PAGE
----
In reality, it is probably a lot better to take the second way in this question, because cats are like people in that they react better to the promise of something good than the threat of something bad. Many people will tell you that cats simply don’t think in this way, but a simple little test will be all you need to see how a cat responds to repetitive actions. When you go to the cupboard where its food is stored, you will notice that the cat often runs over to you and either miaows or starts rubbing against you. The reason for this is that it has learned from habit that when you go to that spot, good things follow.
When you train a cat, a dog, or even a human being, by always having the threat of harsh treatment hanging over them you will only get one result. A timid being who is not free with their affections, and who may eventually turn on you in a most unpleasant manner.

How Many Is A Crowd?

December 8, 2009 by  
Filed under Common Cat Problems Solved

A large number of cat owners have more than one cat. There are varying reasons for this, and the reasons will often dictate the dynamic. Sometimes in a household, even though the pets are nominally a family animal, you will find that a cat (or a dog for that matter) is often referred to as being attached to a specific member of the family. For this reason, sometimes a family will get more pets so that everyone has their “own”. This doesn’t always work out.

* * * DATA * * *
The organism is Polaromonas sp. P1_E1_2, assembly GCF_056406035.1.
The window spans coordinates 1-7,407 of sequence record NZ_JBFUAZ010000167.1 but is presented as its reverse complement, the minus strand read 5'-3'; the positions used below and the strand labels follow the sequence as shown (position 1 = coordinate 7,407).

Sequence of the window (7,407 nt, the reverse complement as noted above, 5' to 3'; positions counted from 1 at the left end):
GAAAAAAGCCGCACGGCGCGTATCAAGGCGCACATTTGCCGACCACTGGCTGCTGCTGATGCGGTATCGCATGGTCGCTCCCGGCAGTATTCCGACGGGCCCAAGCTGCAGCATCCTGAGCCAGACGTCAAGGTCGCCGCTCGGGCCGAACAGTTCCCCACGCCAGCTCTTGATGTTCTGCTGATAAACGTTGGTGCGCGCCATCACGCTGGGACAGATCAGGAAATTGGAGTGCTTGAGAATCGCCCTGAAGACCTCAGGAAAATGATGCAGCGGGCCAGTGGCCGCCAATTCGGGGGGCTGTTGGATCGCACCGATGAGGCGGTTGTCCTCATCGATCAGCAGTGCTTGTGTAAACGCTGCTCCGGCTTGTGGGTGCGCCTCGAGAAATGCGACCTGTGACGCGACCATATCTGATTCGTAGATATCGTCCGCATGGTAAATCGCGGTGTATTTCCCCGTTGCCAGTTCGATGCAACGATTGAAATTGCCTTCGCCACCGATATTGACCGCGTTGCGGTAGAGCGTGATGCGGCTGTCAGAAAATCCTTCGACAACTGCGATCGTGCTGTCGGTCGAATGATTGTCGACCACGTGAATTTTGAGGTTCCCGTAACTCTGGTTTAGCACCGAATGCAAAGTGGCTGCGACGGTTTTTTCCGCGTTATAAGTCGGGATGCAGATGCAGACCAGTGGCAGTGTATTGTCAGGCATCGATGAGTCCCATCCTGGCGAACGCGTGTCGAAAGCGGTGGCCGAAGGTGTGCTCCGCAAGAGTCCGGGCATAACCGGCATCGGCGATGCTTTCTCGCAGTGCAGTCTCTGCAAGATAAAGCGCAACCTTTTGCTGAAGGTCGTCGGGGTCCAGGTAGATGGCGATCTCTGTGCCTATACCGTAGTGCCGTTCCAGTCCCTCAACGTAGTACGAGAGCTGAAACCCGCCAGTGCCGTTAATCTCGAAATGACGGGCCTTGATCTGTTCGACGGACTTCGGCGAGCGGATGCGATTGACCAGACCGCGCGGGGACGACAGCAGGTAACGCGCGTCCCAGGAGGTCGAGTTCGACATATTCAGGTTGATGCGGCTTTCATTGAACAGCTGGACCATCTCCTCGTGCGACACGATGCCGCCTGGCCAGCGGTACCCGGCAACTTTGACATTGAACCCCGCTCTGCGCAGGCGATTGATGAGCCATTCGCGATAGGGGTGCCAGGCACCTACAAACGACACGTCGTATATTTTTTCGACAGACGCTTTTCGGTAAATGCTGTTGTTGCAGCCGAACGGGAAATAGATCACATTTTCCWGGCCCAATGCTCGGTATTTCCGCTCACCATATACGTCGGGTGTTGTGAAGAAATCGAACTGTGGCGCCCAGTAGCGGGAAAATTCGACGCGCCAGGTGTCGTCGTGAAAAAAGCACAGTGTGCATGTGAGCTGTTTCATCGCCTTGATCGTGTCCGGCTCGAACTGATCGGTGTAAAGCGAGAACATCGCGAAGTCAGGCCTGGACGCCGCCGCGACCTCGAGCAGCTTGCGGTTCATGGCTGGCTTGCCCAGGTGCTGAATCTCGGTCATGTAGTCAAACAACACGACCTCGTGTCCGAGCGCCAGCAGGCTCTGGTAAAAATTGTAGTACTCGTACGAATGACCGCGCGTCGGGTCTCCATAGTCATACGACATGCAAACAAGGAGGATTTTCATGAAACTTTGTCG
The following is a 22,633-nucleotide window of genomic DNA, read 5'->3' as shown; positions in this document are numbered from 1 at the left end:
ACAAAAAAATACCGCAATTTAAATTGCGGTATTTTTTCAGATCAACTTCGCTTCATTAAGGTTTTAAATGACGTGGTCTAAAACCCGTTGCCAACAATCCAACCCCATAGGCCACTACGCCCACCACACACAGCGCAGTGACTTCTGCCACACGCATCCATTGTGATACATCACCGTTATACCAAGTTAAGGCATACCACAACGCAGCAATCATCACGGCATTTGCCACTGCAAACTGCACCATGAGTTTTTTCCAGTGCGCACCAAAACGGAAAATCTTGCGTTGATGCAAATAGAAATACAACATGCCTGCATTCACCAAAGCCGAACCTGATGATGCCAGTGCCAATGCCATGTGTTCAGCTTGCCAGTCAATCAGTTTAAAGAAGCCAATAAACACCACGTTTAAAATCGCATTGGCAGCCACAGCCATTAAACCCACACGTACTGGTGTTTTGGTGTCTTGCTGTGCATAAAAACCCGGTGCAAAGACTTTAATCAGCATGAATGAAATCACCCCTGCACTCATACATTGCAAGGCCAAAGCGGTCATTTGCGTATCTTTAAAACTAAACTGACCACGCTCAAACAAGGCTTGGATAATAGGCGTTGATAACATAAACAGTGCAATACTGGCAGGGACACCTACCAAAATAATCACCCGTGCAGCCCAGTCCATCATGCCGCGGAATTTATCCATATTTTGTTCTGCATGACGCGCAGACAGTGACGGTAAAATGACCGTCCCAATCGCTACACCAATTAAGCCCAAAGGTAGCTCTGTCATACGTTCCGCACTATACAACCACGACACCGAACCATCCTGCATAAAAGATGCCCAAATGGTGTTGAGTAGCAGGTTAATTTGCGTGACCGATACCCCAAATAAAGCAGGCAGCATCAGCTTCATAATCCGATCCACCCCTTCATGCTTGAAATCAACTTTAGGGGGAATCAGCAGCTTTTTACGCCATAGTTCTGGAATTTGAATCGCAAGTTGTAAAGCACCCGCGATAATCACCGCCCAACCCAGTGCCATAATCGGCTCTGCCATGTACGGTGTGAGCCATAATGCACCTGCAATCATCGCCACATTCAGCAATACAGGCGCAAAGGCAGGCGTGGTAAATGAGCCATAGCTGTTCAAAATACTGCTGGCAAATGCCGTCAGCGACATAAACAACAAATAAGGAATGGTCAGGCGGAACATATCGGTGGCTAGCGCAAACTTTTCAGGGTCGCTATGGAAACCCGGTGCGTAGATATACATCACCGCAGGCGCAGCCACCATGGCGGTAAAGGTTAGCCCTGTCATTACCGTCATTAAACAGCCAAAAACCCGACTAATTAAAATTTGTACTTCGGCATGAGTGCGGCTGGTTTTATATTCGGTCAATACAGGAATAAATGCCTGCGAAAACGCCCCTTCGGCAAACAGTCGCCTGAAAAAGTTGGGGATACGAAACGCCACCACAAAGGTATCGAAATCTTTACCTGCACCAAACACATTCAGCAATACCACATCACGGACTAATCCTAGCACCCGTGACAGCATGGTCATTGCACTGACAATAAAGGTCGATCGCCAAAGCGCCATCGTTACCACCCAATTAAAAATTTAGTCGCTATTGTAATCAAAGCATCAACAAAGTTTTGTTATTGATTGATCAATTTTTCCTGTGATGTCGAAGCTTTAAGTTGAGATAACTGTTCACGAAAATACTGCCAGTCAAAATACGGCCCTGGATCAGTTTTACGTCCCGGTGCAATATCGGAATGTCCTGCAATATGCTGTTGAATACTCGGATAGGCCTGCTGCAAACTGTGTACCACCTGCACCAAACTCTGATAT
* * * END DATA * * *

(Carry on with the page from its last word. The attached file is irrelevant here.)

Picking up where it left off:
Another reason for getting more pets is that people find that a cat will be more content if it has a playmate. This theory works, up to a point, but anyone who has introduced a new cat into a household where one already exists will know that there are some drawbacks to the theory. Namely that if you introduce a new cat onto an older cat’s “turf”, the older one will not willingly give up any of its space.

Usually, though, a cat will eventually welcome a new pet into the house and will begin to form a bond with it. This helps training because – along with the increased contentment of having a “prowling partner” – each cat will be a lot more keen to follow instructions if they see that their fellow cat is doing the same and not having any problems as a result. Indeed, in many ways you are “leading by example” because a cat who recognizes the right way to act – through witnessing it in another – will be quicker to pick it up.